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Ships known for keeping slaves have been linked to pet food companies. Big ones.

The good news is knowing about it is half the battle.

Ships known for keeping slaves have been linked to pet food companies. Big ones.
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Waitt Foundation

Not all pet food is evil. But some of it might be.

The pet food supply chain is like a game of telephone, only the first player in that game is a sea full of migrants in shackles, often being forced to labor on ships in international waters for years.


"Modern slavery, pass it on? NO thanks!"

Companies known for keeping slaves have been linked to Iams, Meow Mix, and Fancy Feast.

Most of the little fish that go into some pet food are being caught by sea slaves. In Thailand and the surrounding area. On fishing boats that essentially exist outside any known law.

And there are even several pretty intense lawsuits happening. Here's a peek at one.

Oof. Screenshot of Donna de Rosa v. Tri-Union Seafoods, LLC.

The solution seems easy: verify that the supply chains aren't stocked from bad guys who enslave people and break all the laws. But because the ocean has no ruler, someone's gotta step in. However, first we gotta know about it.

Here are four things to get you started.

1. Know the story behind the people who are being enslaved.

Let's put the human back into human trafficking.

This is the story of Lang Long, a pet food sea slave.

Lang Long left his family's rice patch in Cambodia in search of a better life in construction in Thailand. He had to cut a weird deal with a trafficker to get across the border, but it was his chance!

Nope. Soon after arriving, he was imprisoned by armed men and sold at least twice to different fishing boats. Selling a man! Sounds like ... slavery.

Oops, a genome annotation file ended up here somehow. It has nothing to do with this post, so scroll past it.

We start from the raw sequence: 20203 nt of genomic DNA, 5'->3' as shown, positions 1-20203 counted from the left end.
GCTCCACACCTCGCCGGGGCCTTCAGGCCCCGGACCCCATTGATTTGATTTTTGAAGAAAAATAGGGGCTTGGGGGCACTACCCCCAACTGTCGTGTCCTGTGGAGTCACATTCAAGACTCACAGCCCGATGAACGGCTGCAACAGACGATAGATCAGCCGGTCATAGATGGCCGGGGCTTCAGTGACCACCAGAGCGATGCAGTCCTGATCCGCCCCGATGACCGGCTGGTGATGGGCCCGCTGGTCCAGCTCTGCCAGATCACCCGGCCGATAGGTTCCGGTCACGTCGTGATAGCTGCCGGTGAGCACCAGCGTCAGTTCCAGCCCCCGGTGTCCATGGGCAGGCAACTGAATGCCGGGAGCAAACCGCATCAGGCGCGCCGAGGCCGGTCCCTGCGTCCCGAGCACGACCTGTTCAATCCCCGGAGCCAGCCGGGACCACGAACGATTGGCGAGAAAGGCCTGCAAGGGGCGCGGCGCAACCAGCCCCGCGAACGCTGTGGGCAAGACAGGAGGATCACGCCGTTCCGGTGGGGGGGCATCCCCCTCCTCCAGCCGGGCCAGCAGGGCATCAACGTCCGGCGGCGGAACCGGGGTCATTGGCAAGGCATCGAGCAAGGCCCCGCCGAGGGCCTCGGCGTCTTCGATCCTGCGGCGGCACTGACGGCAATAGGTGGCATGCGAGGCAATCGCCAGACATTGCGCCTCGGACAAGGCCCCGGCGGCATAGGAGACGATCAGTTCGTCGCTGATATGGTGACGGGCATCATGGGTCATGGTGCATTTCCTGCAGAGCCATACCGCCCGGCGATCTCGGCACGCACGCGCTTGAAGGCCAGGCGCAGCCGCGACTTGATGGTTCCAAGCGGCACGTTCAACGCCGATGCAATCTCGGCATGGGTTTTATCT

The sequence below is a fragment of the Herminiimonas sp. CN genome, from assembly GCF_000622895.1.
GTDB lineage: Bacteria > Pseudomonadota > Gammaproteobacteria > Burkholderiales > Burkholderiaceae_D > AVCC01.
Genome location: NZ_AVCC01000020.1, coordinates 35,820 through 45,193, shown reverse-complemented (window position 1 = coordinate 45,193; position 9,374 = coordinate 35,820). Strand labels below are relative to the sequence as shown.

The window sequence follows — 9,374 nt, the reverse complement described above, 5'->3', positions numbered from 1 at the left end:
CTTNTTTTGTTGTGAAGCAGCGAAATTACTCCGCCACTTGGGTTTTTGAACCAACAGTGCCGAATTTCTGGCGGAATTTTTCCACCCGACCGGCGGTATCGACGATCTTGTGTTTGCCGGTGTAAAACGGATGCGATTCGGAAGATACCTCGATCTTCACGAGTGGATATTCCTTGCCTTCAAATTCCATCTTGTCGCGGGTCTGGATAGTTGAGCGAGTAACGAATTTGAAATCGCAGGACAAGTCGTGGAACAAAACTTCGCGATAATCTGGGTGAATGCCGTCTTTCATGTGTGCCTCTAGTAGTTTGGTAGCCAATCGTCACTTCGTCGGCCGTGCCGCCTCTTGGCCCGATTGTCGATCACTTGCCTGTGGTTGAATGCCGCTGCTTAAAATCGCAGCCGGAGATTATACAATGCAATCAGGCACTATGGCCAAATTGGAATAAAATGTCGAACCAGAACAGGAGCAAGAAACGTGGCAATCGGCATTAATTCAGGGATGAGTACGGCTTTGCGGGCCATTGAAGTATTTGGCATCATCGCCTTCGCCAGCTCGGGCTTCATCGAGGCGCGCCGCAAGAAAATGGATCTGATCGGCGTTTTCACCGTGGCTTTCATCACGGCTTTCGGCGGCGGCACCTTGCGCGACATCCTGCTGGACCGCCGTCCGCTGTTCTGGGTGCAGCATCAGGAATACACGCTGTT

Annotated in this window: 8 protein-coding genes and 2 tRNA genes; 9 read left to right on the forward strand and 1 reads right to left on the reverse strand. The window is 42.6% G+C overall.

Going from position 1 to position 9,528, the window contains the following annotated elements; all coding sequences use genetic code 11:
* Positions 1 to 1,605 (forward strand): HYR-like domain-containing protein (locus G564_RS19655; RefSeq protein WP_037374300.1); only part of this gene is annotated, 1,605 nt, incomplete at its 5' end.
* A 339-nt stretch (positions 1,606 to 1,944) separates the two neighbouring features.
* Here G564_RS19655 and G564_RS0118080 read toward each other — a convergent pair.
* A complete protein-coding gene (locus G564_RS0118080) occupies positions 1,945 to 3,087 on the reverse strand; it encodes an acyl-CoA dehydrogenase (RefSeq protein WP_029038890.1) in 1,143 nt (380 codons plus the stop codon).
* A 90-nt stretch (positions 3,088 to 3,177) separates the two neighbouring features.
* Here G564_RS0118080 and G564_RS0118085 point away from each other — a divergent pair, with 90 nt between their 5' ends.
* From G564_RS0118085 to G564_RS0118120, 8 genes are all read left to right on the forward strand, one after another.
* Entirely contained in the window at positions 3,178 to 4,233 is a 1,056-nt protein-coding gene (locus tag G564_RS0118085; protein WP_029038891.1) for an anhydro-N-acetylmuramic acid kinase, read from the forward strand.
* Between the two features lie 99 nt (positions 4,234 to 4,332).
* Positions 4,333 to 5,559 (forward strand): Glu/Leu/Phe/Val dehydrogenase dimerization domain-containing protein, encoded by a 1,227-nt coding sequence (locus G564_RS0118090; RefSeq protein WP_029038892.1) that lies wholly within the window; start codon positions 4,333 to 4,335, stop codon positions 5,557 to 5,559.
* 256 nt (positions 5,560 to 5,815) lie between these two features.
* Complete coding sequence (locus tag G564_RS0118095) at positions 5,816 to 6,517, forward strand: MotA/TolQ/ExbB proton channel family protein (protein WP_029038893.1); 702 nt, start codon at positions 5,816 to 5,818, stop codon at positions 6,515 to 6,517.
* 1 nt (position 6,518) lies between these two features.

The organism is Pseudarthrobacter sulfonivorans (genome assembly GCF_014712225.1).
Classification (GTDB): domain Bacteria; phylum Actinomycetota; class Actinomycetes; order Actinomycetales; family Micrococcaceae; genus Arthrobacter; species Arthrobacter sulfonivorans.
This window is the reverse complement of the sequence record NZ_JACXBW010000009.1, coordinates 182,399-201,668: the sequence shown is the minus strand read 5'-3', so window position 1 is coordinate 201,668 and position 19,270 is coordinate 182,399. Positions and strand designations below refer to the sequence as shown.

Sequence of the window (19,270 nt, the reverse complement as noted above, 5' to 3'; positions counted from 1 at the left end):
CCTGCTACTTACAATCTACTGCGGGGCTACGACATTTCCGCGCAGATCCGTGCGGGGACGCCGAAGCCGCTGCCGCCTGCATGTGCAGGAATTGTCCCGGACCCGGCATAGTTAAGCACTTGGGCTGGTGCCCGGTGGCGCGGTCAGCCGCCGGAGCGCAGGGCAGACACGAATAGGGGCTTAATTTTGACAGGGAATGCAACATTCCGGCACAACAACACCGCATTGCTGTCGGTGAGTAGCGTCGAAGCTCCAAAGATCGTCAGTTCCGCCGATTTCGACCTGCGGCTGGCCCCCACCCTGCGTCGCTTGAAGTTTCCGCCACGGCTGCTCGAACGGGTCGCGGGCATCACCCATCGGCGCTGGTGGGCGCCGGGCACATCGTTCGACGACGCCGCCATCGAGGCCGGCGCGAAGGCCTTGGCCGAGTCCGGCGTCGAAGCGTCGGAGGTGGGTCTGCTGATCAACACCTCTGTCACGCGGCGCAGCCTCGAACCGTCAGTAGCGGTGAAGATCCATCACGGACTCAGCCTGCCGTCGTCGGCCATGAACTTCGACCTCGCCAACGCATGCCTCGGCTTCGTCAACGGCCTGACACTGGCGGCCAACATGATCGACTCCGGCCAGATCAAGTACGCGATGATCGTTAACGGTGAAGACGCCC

Even Secretary of State John Kerry is hip to this:

I set it to skip ahead to the part where he starts talking about Lang Long!

Yes. I know it's not fun to say that word, but we have to call it what it is. This is the selling of people. This is slavery.

Sad fish is sad. Image via Benson Kua/Flickr.

And your cat's delicious goodies go right back to Lang Long, sea slave. Worst game of telephone ever.

"OMG nooo!"

2. Know where your pet food comes from.

Ask not what your pet food can do for you. Ask "Where is my pet food even from, and WTF is up with its supply chain?"

You'll find out what the pet food companies found out. You don't really know what's up with the supply chain! See below.

3. Know how much your favorite pet food company cares about this slavery stuff.

Many have good intentions, but they should add "no modern slavery in our ingredients" to the top of the list, dontcha think?

Unfortunately, your cat's pet food supplier might not yet have a system that keeps it from using sea slaves to feed Fifi the cat.

Why? Traceability. It's just not possible right now. The ocean system that enslaved Lang Long is essentially the Wild West in 2015.

"Most fishing vessels are exempt from international rules requiring the onboard tracking systems used by law enforcement."

Thanks for not poisoning me or the environment, pet food companies. P.S. Can you check on that slavery thing?

However, things are getting a little bit better:

"By 2020, [Mars, Inc., producer of Iams pet food] plans to use only non-threatened fish caught legally or raised on farms and certified by third-party auditors as not being linked to forced labor."

4. Know just how much your pet really needs to eat fish (at least right now).

Maybe your pet could lay off the pescatarianism for a bit until these pet food companies get it together?

Fishy pet food might not be all that great for Fifi anyway.

According to a 2013 paper by Kelly Scott Swanson, a professor of animal science at the University of Illinois: